Toward the close of the fourth Presidential Conference, Russell Simmons, the African American hip-hop mogul and co-sponsor of Rabbi Marc Schneier’s Foundation for Ethnic Understanding, made an outrageous statement accusing Anti-Defamation League head Abe Foxman of alienating Afro-Americans just as Louis Farrakhan had alienated Jews.
That Simmons had the chutzpa to make such a statement in Jerusalem was bad enough, but doing so as a guest of President Shimon Peres’s conference makes one question the judgment of the organizers who invited him.
Simmons has indeed condemned anti-Semitism, but he remains a staunch supporter and financial contributor to Farrakhan, the African-American radical leader of the Nation of Islam, probably the most loathsome and effective anti-Semite in the United States. A promoter of The Protocols of the Elders of Zion, he describes Judaism as a “gutter religion” and praises Adolf Hitler as “a great man.”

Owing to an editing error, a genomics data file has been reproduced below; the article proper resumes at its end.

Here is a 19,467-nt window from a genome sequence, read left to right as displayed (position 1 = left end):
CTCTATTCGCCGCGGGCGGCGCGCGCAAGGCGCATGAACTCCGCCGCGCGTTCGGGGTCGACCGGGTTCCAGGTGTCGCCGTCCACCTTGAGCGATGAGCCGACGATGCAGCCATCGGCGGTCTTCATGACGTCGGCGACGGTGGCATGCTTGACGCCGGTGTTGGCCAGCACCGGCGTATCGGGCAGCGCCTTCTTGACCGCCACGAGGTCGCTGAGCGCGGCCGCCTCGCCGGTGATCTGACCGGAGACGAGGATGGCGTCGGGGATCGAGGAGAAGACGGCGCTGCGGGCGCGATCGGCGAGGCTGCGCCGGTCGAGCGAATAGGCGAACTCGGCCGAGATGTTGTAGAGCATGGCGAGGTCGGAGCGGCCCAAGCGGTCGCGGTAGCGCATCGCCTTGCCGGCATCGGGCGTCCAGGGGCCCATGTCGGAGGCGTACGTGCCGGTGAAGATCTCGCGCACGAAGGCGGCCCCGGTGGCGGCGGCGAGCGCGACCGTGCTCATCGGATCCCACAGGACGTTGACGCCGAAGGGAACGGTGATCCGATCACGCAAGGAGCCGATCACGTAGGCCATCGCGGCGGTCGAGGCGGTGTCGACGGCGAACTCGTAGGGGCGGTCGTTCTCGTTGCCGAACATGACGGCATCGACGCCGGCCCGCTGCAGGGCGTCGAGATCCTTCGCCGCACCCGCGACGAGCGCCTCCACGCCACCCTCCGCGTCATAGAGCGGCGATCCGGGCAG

But Simmons’s partner, Schneier, is a highly controversial figure as well, and undoubtedly a uniquely American Jewish phenomenon. Describing himself as an Orthodox rabbi, he has been immensely successful in some of his pastoral initiatives, particularly the opulent synagogue he created at the Hamptons in which many prominent, wealthy Jews who are not Orthodox participate because they are mesmerized by his charisma and organizational skills. Having been present for a Shabbat in his synagogue, I can testify to his unique talents.
Politically he has had a somewhat sensationalist career. In 1999, he wrote a book on Martin Luther King (Shared Dreams), quoting a speech by the African-American leader purportedly praising Zionism, which was subsequently exposed as a fraud.